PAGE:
Morgagnian Cataract

From EyeWiki
Original article contributed by: Sabin Sahu, MS
All contributors: Alpa S. Patel, M.D. and Sabin Sahu, MS
Assigned editor: Neeta Varshney, MD
Review: Assigned status Update Pending by Alpa Patel, MD on February 4, 2016.



Morgagnian cataract
Classification and external resources
Morgagnian cataract

Morgagnian cataract

ICD-10 H25.2
DiseasesDB 11945


Disease Entity

Morgagnian Cataract is recognized by the following codes as per the International Classification of Diseases (ICD) nomenclature:
ICD - 10

  • H25.20 Age-related cataract, morgagnian type, unspecified eye
  • H25.21 Age-related cataract, morgagnian type, right eye
  • H25.22 Age-related cataract, morgagnian type, left eye
  • H25.23 Age-related cataract, morgagnian type, bilateral

Disease

Morgagnian cataract is a form of hypermature cataract formed by liquefaction of the cortex and sinking of the dense nucleus to the bottom of the capsular bag.[1]

Epidemiology

In most developed countries cataract surgeries are done as soon as it becomes visually disabling. But due to late presentation of the patients, morgagnian cataracts are commonly seen in developing countries.

Risk Factors

It is commonly age related acquired condition. However factors that increase the risk of cortical cataracts like chronic sunlight exposure, uncontrolled diabetes are the risk factors.

Pathophysiology

It appears that morgagnian cataract is a special form of cortico-nuclear cataract. It is assumed that the process of fibre dissolution which is encountered in cortical cataract in general is speeded up and occurs en masse in morgagnian cataract.[2] Histopathologically, accumulation of eosinophilic fluid between lens cells with displacement and degeneration of bordering cells characterize cortical cataracts. Spherical droplets or globules of released protein from the breakdown of cortical cell walls are called morgagnian globules.These globules may accumulate and may eventually replace the entire cortex and result in a mature morgagnian cataract. The central dense nucleus at this point would become gravity dependent often displaced inferiorly to the lower equatorial region of the lens within the capsular bag. [3]

Diagnosis

Morgagnian cataract is a clinical diagnosis.

Signs

  • Decreased visual acuity - gradually progressive, painless
  • Dense nucleus floating freely in the liquified cortex
  • Flecks of calcium deposits in the anterior capsule may be seen
  • Absence of red fundus glow in retinoscopy

Symptoms

  • Blurring of vision
  • Glare

Complications

  • Morgagnian cataract may undergo spontaneous rupture into anterior chamber causing inflammatory reaction, which is known as phacoanaphylactic uveitis.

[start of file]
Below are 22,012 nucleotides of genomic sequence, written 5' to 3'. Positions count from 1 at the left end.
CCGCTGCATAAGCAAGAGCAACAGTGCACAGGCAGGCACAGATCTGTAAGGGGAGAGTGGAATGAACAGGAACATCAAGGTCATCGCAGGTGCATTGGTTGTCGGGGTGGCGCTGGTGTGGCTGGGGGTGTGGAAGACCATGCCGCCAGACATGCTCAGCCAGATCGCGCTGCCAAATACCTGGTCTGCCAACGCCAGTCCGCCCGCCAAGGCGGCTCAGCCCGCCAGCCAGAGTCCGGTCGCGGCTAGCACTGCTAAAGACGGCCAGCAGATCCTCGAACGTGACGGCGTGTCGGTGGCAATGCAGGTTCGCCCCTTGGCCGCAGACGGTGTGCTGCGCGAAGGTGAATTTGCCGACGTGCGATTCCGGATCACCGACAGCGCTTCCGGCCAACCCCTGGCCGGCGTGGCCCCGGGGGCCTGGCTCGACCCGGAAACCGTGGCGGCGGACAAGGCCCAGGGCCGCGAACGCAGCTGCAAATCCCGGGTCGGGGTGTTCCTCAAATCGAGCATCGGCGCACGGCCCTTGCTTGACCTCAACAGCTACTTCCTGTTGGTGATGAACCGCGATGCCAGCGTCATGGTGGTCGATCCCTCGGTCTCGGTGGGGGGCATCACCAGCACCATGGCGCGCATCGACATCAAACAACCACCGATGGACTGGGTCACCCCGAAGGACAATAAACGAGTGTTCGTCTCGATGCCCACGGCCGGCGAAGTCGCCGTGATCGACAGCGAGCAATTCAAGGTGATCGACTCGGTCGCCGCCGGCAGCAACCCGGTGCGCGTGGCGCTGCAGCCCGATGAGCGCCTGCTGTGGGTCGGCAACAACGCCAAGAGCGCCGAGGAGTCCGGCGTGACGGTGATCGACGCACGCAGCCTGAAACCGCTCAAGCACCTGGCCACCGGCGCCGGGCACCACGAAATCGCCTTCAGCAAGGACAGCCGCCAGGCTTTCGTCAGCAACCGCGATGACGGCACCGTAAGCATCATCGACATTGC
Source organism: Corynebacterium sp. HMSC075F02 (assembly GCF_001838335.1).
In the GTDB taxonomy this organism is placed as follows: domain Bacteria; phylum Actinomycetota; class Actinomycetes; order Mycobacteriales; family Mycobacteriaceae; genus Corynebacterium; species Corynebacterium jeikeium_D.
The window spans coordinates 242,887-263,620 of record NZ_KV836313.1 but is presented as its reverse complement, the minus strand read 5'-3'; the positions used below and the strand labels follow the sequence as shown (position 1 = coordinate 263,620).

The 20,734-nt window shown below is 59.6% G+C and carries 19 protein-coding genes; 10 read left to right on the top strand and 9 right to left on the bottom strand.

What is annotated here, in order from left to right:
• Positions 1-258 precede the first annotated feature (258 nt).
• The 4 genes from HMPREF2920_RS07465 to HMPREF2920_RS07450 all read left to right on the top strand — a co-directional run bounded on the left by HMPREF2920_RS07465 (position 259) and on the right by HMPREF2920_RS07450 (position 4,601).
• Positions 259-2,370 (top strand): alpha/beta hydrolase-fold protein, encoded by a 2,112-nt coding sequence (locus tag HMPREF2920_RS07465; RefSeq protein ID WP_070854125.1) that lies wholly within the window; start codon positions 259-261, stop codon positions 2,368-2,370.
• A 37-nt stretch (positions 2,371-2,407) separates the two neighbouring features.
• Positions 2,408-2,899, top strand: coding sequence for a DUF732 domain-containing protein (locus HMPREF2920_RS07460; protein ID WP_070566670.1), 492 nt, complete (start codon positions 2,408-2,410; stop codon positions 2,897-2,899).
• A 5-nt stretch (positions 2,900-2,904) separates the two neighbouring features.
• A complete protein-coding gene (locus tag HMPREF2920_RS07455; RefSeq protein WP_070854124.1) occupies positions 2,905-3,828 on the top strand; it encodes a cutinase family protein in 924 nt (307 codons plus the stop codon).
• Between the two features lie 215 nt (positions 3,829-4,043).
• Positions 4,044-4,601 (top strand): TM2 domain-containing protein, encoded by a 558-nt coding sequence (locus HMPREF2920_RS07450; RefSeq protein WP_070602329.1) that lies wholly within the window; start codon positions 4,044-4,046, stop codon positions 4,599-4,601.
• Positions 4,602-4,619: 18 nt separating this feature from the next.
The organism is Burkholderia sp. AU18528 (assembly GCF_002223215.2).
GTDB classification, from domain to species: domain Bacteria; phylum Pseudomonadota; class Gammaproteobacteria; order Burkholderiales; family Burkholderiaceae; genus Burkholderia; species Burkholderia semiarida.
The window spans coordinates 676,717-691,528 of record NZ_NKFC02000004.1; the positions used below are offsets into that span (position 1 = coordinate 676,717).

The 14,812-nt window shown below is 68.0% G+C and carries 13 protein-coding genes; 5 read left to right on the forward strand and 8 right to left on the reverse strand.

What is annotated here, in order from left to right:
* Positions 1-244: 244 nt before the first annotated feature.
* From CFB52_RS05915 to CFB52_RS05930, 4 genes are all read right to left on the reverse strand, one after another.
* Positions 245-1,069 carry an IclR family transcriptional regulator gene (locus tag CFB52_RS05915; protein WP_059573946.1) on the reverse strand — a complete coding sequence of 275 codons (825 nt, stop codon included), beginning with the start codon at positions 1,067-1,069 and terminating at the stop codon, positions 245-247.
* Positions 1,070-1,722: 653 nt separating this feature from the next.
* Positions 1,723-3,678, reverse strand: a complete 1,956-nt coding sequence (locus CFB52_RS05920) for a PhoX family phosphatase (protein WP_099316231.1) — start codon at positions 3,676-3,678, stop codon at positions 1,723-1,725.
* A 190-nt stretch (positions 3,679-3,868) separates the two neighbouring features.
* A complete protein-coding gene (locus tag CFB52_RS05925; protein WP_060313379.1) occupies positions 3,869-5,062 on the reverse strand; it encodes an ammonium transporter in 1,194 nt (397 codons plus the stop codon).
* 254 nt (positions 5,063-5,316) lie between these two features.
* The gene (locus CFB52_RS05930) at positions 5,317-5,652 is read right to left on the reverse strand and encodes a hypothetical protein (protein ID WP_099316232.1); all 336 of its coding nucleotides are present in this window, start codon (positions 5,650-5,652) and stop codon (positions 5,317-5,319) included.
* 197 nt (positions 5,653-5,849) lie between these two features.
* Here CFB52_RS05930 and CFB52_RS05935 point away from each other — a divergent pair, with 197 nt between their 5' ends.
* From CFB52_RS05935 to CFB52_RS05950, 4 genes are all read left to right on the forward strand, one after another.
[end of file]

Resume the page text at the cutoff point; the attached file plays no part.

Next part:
• It may also be complicated with phacolytic glaucoma when the lens protein leaked through the anterior capsule clog the trabecular meshwork obstructing the aqueous outflow.

Preoperative workup

  • Assessment of visual potential by checking accurate light projections and swinging flashlight test to detect a relative afferent pupillary defect.
  • B-scan ultrasound study for posterior segment evaluation to rule out complicated co-existing intraocular diseases.
  • Measurements of the corneal refractive power and immersion A-scan to determine the power of the IOL required.

Differential diagnosis

  • White cataract
  • Traumatic cataract

Management

Surgical removal of the cataractous lens followed by intraocular lens implantation is the treatment modality of choice.

Surgery

Extracapsular Cataract extraction (ECCE), Small incision cataract surgery (SICS) or phacoemulsification can be performed for the cataract extraction. This is followed by intraocular lens implantation (posterior chamber intraocular lens (PCIOL )/ anterior chamber intraocular lens (ACIOL))

Surgical challenges

  • Creation of continuous curvilinear capsulorhexis is challenging due to increased intralenticular pressure.
  • The surgical view may be poor due to lack of red reflex or due to the leaked liquified cortical material into the anterior chamber.

Surgical Complications

  • Uncontrolled radial tear of anterior capsule
  • Posterior capsular rent
  • Nuclear drop into the vitreous
  • Endothelial cell damage

Prognosis

  • Patients should be counselled about the increased risk of complications and the possible need of more than one surgeries to achieve the best visual outcome.
  • Preoperative assessment for projection of light and relative afferent pupillary defect are important prognostically.
  • Patients should also be explained about the possible binocular diplopia due to a longstanding loss of fusion.

Additional Resources

  • Basic Clinical Science Course (BCSC) of the American Academy of Ophthalmology. Section 11. 2014 - 2015
  • Roger F. Steinert. Cataract surgery 3rd edition. CA, USA: Elsevier Inc.; 2010
  • American Academy of Ophthalmology. Cataract/Anterior Segment: Morgagnian cataract Practicing Ophthalmologists Learning System, 2017 - 2019 San Francisco: American Academy of Ophthalmology, 2017.

Reference

  1. Basic Clinical Science Course (BCSC) of the American Academy of Ophthalmology. Section 11. 2014 - 2015.
  2. Bron AJ, Habgood JO. Morgagnian cataract. Trans Ophthalmol Soc U K. 1976 Jul;96(2):265-77.
  3. Roger F. Steinert. Cataract surgery 3rd edition. Chapter 1, The pathology of cataracts. CA, USA: Elsevier Inc.; 2010